Monday, November 28, 2016

Second Sunday of Advent (Year A)

The Collect of the Day
Merciful God, who sent your messengers the prophets to preach repentance and prepare the way for our salvation: Give us grace to heed their warnings and forsake our sins, that we may greet with joy the coming of Jesus Christ our Redeemer; who lives and reigns with you and the Holy Spirit, one God, now and for ever. Amen.
The First Reading:  Isaiah 11:1-10
“The stump of Jesse” refers to the dynastic line of David (Jesse was David’s father).  It has become a stump, of little worth, bordering on death.  The prophet sees a shoot from the stump, however, and, perhaps more importantly, the spirit of the Lord.  They indicate a new possibility.  The shoot will yield a new king who will be an advocate of justice and a bringer of peace, even to enemies within the creation.  The new king will restore and reconcile creation itself.  Can we still trust this promise, this spirit, this vision of a new creation?  It is a significant question on our Advent journey.  Verses 2 & 3 include the traditional sevenfold gifts of the Spirit, still used in our liturgy of Baptism in the prayer over the newly baptized (BCP. P. 308).

11:1 A shoot shall come out from the stump of Jesse, and a branch shall grow out of his roots. 2 The spirit of the Lord shall rest on him, the spirit of wisdom and understanding, the spirit of counsel and might, the spirit of knowledge and the fear of the Lord. 3 His delight shall be in the fear of the Lord. He shall not judge by what his eyes see, or decide by what his ears hear; 4 but with righteousness he shall judge the poor, and decide with equity for the meek of the earth; he shall strike the earth with the rod of his mouth, and with the breath of his lips he shall kill the wicked. 5 Righteousness shall be the belt around his waist, and faithfulness the belt around his loins. 6 The wolf shall live with the lamb, the leopard shall lie down with the kid, the calf and the lion and the fatling together, and a little child shall lead them. 7 The cow and the bear shall graze, their young shall lie down together; and the lion shall eat straw like the ox. 8 The nursing child shall play over the hole of the asp, and the weaned child shall put its hand on the adder’s den. 9 They will not hurt or destroy on all my holy mountain; for the earth will be full of the knowledge of the Lord as the waters cover the sea. 10 On that day the root of Jesse shall stand as a signal to the peoples; the nations shall inquire of him, and his dwelling shall be glorious.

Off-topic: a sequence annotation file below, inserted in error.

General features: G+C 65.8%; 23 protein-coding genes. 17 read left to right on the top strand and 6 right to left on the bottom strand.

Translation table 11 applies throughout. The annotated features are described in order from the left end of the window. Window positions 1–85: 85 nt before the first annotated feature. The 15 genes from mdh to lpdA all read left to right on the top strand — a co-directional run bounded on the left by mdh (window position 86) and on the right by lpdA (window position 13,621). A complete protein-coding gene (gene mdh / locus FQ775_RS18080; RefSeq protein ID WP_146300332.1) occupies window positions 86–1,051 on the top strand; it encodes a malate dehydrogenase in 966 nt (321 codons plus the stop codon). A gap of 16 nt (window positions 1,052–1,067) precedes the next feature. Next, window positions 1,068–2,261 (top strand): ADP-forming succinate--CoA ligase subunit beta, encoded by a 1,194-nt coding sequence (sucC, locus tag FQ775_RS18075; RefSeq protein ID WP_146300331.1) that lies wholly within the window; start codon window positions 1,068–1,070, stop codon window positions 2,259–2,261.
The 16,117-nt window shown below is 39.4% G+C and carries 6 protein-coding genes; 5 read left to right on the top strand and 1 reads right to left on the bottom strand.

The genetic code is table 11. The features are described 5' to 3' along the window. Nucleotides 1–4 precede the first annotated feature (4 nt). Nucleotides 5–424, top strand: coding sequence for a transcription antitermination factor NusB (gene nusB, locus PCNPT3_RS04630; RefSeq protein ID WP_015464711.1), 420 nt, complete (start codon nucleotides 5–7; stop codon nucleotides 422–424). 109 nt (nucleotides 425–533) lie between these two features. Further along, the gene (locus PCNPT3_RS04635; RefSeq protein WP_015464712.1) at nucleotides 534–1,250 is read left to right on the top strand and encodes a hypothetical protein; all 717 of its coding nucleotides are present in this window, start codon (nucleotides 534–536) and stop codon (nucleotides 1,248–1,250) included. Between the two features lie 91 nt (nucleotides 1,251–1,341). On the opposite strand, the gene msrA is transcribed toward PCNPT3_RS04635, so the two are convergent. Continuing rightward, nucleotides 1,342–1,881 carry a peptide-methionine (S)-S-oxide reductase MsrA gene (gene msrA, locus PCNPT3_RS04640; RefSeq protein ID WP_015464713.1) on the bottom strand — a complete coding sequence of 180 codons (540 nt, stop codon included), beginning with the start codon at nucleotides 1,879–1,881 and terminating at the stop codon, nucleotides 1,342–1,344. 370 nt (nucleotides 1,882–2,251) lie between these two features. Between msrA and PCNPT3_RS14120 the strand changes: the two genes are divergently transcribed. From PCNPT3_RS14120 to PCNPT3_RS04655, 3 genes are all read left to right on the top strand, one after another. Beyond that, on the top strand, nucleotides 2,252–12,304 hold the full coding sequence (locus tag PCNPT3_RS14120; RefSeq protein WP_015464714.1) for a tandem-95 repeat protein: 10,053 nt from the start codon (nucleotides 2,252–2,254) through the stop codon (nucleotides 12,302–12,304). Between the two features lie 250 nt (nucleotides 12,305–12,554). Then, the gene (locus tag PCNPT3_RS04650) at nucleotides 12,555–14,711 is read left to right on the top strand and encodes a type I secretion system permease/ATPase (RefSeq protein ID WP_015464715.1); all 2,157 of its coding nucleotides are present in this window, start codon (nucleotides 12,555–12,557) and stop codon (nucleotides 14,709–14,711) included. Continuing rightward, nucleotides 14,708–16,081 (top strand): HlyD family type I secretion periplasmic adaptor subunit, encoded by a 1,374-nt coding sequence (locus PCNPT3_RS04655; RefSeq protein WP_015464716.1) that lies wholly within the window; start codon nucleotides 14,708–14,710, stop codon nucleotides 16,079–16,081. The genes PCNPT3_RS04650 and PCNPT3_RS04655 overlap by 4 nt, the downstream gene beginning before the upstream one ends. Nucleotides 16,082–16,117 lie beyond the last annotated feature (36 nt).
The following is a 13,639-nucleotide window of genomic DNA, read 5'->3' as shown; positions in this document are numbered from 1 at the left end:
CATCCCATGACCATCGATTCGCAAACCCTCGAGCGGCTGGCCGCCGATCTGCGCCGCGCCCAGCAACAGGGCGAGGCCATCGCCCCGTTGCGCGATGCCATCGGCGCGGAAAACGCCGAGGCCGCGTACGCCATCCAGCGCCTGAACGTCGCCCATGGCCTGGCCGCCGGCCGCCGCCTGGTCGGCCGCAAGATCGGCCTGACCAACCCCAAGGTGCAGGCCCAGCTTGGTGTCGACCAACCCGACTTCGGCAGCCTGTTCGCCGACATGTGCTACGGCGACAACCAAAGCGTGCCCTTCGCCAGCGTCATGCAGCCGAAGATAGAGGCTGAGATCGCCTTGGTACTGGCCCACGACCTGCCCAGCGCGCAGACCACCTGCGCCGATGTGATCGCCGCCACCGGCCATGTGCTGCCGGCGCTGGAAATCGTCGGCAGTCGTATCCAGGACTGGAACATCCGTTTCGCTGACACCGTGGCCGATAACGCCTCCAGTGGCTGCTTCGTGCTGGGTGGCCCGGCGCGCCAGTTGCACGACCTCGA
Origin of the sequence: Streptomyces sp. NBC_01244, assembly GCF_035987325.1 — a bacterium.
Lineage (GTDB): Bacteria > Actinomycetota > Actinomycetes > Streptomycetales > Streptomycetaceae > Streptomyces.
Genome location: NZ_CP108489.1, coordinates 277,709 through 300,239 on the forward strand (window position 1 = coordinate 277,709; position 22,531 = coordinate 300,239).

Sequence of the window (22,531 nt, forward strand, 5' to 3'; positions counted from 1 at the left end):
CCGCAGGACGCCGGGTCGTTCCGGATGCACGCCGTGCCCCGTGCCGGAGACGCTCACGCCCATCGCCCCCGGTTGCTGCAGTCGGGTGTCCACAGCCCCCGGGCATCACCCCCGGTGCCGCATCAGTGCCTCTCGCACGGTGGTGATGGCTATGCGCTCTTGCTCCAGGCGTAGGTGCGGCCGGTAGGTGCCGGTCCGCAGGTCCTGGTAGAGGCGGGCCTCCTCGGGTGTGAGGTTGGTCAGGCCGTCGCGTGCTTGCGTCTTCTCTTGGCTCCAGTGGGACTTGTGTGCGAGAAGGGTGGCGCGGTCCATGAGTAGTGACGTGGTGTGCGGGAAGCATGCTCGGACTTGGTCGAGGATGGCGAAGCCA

Psalm 72:1-7, 18-19
Psalm 72 is royal psalm ascribed to Solomon (one of only two psalms ascribed to him, the other being Psalm 127). It places the Davidic line of kings firmly into both the theology and socio-economic life of Israel. The first portion of the psalm (vv. 1-7) lays out the covenant demands of the king. The portion we do not read today lays out the divine promises to a just ruler. Verses 18 & 19 are actually an ending to the second book of the psalms (Psalms 42-72), and indeed in Hebrew the text goes on to a “verse 20”:  “The prayers of David son of Jesse are ended.”

1 Give the King your justice, O God, *
and your righteousness to the King’s Son;
2 That he may rule your people righteously *
and the poor with justice;
3 That the mountains may bring prosperity to the people, *
and the little hills bring righteousness.
4 He shall defend the needy among the people; *
he shall rescue the poor and crush the oppressor.
5 He shall live as long as the sun and moon endure, *
from one generation to another.
6 He shall come down like rain upon the mown field, *
like showers that water the earth.
7 In his time shall the righteous flourish; *
there shall be abundance of peace till the moon shall
be no more.
18 Blessed be the Lord God, the God of Israel, *
who alone does wondrous deeds!
19 And blessed be his glorious Name for ever! *
and may all the earth be filled with his glory. Amen. Amen.

The Second Reading:  Romans 15:4-13
At the end of his letter to the Romans, Paul gives a word of encouragement, but also an exhortation to radical welcome in the community of faith.  The welcome includes the Gentiles (non-Jews), who are now fellow heirs of God’s promises with the Jews.  All have cause to “abound in hope by the power of the Holy Spirit.”  This is the good news we have to proclaim. The Scripture quotations are, in order, from Psalm 18:49, Deuteronomy 32:43, Psalm 117:1, and Isaiah 11:10.